National Historic Mechanical Engineering Landmark
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The American Society of Mechanical Engineers recognizes that much of our history revolves around engineering breakthroughs and technological advances. To that end, the society began to recognize these significant advances by identifying them as National Historic Mechanical Engineering Landmarks. Some are sites. Some are the last extant example of a prevailing technology of its time, such as the propulsion system of the SS Badger
car ferry. Some are significant firsts, such as the Jackson Ferry Shot Tower
or the Milwaukee River Flushing Station
. Some are machines with an unusual distinction, such as Big Brutus
There are nearly 250 engineering landmarks reognized by ASME since the program began in 1971.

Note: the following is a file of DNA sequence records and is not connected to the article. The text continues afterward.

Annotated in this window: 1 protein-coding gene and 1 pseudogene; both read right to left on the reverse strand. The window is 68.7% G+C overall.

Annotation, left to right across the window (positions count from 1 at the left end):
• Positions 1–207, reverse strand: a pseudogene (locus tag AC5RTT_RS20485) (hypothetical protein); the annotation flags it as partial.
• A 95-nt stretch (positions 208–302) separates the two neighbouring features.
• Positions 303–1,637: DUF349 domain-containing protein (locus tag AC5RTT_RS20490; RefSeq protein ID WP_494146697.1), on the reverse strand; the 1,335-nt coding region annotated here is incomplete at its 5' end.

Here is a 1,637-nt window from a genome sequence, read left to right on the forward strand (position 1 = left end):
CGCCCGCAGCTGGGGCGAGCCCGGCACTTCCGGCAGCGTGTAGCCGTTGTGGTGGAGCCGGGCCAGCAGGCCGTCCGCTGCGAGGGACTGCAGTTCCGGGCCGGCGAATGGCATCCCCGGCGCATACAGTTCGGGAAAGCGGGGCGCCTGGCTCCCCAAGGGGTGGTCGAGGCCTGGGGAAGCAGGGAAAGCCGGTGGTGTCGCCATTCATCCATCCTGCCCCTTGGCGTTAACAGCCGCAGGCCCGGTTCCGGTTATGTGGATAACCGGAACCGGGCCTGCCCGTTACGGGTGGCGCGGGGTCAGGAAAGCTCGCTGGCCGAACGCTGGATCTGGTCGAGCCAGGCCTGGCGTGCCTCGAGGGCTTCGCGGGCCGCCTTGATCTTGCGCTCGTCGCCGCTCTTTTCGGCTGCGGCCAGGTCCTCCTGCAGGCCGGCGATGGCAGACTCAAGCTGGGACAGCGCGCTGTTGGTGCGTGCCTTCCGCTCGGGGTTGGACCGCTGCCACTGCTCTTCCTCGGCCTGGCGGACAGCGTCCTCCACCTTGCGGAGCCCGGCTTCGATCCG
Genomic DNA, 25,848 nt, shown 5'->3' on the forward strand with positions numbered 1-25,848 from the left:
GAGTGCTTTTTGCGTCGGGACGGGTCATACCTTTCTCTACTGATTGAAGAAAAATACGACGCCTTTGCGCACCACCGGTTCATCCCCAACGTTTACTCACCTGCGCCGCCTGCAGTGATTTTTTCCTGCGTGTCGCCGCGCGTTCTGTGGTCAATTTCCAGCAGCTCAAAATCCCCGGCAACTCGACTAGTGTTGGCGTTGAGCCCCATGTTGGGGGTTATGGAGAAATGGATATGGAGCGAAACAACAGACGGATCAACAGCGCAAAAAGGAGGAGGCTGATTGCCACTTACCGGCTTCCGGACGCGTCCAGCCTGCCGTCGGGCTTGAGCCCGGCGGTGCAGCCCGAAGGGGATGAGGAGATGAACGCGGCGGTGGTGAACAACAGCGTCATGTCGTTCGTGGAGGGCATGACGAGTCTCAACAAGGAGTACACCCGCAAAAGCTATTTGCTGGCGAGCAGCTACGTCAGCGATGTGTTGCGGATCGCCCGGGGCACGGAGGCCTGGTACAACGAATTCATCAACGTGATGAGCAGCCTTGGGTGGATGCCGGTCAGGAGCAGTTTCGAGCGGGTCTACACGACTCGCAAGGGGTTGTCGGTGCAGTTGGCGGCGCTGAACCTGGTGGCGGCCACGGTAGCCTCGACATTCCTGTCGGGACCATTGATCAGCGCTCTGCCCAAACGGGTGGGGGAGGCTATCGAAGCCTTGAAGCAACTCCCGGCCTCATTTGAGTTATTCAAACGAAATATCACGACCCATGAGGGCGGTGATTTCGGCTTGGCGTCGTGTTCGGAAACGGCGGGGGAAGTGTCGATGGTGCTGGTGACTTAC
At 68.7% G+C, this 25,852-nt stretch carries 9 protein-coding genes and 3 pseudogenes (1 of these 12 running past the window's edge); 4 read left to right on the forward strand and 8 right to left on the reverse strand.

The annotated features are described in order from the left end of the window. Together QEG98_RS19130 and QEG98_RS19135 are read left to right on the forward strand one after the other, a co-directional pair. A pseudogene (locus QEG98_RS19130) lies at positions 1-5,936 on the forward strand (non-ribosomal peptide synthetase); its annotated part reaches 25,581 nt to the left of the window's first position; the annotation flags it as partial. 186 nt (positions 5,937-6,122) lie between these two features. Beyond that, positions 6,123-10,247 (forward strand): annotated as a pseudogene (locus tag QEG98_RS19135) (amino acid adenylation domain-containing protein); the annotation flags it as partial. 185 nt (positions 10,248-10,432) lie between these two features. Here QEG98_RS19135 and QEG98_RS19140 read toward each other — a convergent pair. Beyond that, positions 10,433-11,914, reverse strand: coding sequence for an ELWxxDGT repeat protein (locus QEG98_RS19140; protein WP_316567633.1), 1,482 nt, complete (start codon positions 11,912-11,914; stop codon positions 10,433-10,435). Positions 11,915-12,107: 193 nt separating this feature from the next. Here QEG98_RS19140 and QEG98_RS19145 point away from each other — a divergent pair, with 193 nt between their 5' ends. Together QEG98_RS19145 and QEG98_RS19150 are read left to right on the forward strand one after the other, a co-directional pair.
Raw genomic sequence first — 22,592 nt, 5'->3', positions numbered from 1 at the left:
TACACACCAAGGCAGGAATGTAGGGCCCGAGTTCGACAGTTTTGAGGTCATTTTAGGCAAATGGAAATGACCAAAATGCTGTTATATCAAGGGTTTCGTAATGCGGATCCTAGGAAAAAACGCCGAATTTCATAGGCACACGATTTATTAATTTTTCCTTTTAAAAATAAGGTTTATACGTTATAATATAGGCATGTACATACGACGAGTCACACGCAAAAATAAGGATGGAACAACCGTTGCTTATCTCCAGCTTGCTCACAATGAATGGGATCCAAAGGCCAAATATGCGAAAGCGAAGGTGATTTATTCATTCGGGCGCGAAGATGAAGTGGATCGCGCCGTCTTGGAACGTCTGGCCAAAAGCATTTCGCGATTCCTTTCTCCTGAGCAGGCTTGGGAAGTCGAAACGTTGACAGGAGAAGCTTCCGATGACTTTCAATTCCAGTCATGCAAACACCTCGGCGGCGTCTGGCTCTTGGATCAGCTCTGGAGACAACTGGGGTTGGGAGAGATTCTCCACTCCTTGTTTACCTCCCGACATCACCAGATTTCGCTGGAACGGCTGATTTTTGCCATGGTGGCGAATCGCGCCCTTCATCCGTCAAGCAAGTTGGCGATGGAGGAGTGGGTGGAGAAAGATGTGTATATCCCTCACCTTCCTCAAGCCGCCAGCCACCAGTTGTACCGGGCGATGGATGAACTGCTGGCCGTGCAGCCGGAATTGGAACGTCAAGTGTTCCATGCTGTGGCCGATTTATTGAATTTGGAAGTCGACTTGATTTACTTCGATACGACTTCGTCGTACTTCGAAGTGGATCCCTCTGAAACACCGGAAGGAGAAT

For more about the program, see the History page of the website of the American Society of Mechanical Engineers.
(Cherokee County, Kansas)Bucyrus-Erie Model 1850-B electric mining shovel. It was the second largest in the world when built in 1962.
Jackson Ferry Shot Tower
(Wythe County, Virginia)One of a few surviving shot towers, used for making spherical lead shot
(Douglas County, Nebraska)Overlooking the I-80 bridge over the Missouri River to welcome westbound travelers to Nebraska
Oneida Street Station
(Milwaukee County, Wisconsin)Repurposed, this neoclassical revival building is listed on both the NRHP and is listed by the American Society of Mechanical Engineers as a National Historic Mechanical Engineering Landmark.
Port Washington Power Plant
(Ozaukee County, Wisconsin)The world's most efficient coal-fired power plant at the time of its construction and for many years afterwards.
(Manitowoc County, Wisconsin)Former railroad car ferry converted to automobile and passenger service across Lake Michigan.